Title page for ETD etd-06152004-152800


Type of Document Dissertation
Author Sitapati, Kartik
URN etd-06152004-152800
Title Mixed-Field Finite-Element Computations
Degree PhD
Department Electrical and Computer Engineering
Advisory Committee
Advisor Name Title
Davis, William A. Committee Chair
Brown, Gary S. Committee Member
Johnson, Lee W. Committee Member
Safaai-Jazi, Ahmad Committee Member
Scales, Wayne A. Committee Member
Keywords
  • Finite-Elements
  • Helmholtz
  • Waveguides
  • Direct Methods
Date of Defense 2004-06-09
Availability unrestricted
Abstract
A new method called the Direct Method is developed to solve for the propagating modes in waveguides via the finite-element method. The variational form of the Direct method is derived to ensure that an extremum is reached. The Direct method uses Maxwell's equations directly, both zero and first-order, scalar and vector bases that are used in the finite-element formulation. The direct solution method solves for both the magnetic and electric fields simultaneously. Comparisons are made with the traditionally used vector-Helmholtz equation set. The advantages and disadvantages of the newly developed method is described as well as several results displayed using the WR-90 waveguide and a circular waveguide as test waveguides. Results include a partially filled dielectric loaded rectangular waveguide. The effects of including the divergence of the fields in the functional as penalty terms on the quality of results obtained by the Direct method and the vector-Helmholtz method is explored. The quality of results is gauged on the accuracy of the computed modes as well as the elimination or a significant reduction in the number of 'spurious modes' that are often encountered in solutions to waveguide problems. It is shown that computational time for the solution and computer storage requirements exceed the typically used Helmholtz equation method but the results obtained can be more accurate. Future work may include developing a sparse eigenvalue solution method that could reduce the solution time and storage requirements significantly.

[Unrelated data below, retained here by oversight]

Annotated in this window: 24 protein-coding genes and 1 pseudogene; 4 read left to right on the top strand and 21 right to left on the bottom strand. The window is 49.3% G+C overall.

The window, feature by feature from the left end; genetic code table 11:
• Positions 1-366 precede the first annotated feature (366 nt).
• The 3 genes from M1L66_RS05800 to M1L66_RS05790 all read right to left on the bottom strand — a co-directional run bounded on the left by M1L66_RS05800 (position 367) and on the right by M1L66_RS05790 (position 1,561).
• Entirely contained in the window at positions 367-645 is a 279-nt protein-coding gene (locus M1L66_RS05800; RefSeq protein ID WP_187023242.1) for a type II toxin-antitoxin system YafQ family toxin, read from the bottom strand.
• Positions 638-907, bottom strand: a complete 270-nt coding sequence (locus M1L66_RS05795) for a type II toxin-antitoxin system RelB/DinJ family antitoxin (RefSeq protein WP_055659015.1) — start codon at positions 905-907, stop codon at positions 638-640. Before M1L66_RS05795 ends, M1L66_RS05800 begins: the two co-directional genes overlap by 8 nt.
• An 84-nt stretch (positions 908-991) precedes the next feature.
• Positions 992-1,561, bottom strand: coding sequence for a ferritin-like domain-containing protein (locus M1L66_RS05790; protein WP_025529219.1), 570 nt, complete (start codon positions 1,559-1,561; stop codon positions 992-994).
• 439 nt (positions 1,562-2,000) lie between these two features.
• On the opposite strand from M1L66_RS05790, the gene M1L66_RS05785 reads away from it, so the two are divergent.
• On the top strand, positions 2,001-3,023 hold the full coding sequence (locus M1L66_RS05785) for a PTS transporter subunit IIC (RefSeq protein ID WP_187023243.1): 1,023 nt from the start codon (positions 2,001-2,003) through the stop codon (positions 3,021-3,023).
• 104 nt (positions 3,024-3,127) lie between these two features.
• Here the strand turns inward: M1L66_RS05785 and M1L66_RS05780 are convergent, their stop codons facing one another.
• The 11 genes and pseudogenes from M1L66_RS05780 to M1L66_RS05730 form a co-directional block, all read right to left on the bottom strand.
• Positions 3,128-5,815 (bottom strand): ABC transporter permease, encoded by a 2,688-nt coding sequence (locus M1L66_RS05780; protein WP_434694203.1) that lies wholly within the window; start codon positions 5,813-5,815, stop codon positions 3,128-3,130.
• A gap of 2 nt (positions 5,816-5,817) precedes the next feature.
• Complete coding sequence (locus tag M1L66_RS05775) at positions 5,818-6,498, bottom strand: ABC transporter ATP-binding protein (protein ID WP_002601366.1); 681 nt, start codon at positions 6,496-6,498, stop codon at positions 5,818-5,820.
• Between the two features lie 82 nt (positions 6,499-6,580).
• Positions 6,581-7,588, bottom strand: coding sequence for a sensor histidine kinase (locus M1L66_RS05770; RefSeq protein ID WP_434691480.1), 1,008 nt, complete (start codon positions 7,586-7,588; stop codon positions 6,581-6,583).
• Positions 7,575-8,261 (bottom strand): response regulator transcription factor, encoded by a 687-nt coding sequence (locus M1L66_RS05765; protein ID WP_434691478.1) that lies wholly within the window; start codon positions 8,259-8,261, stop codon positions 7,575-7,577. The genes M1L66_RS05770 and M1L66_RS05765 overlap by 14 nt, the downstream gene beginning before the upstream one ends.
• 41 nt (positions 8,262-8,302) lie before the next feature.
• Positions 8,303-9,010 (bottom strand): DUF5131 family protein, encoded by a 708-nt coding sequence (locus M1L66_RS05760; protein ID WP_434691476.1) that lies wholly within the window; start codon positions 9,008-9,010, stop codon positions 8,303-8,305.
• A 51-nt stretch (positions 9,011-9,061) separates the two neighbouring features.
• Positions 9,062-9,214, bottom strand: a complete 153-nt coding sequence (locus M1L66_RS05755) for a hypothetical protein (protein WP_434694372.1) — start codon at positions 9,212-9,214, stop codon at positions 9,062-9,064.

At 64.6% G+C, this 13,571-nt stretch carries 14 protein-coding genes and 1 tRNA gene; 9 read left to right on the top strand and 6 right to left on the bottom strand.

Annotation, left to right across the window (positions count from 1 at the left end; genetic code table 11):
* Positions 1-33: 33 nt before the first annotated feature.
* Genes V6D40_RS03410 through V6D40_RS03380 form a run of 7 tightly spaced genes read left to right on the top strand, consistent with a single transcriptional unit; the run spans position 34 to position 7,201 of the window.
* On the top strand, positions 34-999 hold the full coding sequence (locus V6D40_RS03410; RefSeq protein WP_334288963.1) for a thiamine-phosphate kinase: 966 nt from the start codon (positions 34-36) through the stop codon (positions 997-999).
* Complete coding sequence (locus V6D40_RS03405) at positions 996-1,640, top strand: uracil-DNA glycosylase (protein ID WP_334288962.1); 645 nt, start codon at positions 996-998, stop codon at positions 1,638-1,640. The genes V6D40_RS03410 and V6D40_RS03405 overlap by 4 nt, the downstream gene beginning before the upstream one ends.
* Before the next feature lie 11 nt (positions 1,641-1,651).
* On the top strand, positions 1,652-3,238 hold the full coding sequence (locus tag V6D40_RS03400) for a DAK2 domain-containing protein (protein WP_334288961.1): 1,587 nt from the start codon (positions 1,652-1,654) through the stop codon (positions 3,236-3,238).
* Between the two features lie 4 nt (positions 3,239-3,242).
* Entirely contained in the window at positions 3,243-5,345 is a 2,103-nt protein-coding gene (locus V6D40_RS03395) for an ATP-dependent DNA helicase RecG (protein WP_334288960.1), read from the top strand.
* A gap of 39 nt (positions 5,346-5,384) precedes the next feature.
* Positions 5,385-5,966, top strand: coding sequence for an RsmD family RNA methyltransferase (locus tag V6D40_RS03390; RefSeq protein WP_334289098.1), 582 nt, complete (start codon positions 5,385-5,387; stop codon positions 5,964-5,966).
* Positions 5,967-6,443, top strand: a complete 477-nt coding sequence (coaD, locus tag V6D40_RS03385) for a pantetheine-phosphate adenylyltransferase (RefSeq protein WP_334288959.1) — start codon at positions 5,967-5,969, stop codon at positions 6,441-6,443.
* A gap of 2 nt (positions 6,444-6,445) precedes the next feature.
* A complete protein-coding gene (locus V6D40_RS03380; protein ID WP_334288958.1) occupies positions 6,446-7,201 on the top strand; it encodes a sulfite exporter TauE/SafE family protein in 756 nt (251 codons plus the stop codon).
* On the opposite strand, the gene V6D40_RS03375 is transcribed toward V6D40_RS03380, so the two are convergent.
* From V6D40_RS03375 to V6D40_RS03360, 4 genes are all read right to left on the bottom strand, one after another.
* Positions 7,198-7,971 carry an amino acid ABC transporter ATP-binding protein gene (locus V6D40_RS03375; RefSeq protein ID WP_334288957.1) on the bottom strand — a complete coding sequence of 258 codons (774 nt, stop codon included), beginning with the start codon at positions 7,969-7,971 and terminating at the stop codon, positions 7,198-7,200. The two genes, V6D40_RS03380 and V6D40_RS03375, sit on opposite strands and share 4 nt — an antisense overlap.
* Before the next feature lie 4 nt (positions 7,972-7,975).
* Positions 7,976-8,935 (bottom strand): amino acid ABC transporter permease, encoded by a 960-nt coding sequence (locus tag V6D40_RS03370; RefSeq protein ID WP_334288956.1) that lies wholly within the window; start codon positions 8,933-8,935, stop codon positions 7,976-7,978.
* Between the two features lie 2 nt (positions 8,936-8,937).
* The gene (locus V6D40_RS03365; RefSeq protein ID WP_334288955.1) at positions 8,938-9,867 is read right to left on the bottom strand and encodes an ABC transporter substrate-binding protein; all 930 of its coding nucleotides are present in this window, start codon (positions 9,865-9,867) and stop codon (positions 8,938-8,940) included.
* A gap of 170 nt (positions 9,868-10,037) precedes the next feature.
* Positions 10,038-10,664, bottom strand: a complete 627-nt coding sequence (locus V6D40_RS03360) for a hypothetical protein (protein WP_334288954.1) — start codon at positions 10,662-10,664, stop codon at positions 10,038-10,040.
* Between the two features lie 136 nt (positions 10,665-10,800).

The Direct method of solution in dynamics resulted after an initial search in magnetostatics for methods to solve for the magnetic field without using the magnetic-vector potential using finite-element methods. A variational derivation that includes the boundary conditions is developed for the magnetic-vector potential method. Several techniques that were used to attempt accurate solutions for the magnetostatic fields with multiple materials and without the use of the magnetic-vector potential are described. It was found that some of the newly developed general techniques for magnetostatics are only accurate when homogeneous media are present. A method using two curl equations is developed which is a Direct method in magnetostatics and reveals the interaction between the bases used. The transition from magnetostatics to dynamics is made and similar Direct methods are applied to the waveguide problem using different bases.

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